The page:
Light means many things to many people. Judaism is replete with references to light, beginning with Creation. It symbolizes hope, as in the promise of the new day. When one speaks of enlightenment, one thinks of wisdom. Lighting the way is the power to lead and to accomplish things that might seem impossible. Light is often used to represent the forces of good, while darkness usually depicts the forces of evil.
Chanukah is all about light. It is the story of enabling Judaism to continue against all odds, the triumph of the few against the many and the ability to rededicate the Temple when there seemed to be less than enough resources to do so. It symbolizes triumph through faith and will – whether during the time of the Maccabees or in the present.
While Chanukah is accorded less status than some of the other Jewish holidays, it is a big holiday for American Jews. For some people it is a way to keep the children happy while avoiding the “December dilemma.” For others, it is a fun celebration with enjoyable – and delicious – rituals. For still others, it is a way to explain the lack of other people’s rituals to one’s neighbors.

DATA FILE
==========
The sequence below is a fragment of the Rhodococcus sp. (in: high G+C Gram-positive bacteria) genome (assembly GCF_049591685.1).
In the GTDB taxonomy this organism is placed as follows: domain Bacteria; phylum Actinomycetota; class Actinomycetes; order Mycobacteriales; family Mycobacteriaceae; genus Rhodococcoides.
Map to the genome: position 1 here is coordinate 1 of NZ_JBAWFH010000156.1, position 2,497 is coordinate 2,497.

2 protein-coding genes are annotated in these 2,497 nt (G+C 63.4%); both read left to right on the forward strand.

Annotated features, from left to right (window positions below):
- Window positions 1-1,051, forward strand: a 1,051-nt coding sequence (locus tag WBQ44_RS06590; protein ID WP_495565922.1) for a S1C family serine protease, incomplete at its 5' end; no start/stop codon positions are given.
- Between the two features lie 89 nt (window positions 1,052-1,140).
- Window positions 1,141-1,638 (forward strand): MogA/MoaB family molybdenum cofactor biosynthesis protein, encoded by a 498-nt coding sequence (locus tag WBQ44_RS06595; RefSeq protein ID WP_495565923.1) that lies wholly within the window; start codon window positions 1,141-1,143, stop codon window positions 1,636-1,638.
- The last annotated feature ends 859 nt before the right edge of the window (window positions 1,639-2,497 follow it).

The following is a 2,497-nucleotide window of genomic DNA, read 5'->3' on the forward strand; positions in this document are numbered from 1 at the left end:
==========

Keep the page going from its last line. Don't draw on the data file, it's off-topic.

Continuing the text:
While we light the candles, give and get the presents and eat the latkes and sufganiyot, let us remember the real messages of the holiday. It was never easy to be Jewish, and sometimes we have to fight for it. There are many competing influences in our world, and we have to work at making Judaism a priority. Judaism is both an individual and a collective effort: a fully lit menorah gives so much more light than one candle, but each candle contributes some of that light.
In 2014 many of our brethren faced challenges, especially in Israel. By standing together, like the lights of the menorah, we are stronger. Kosher OC wishes you and your family a joyous Chanukah that brings light into your home and into your heart.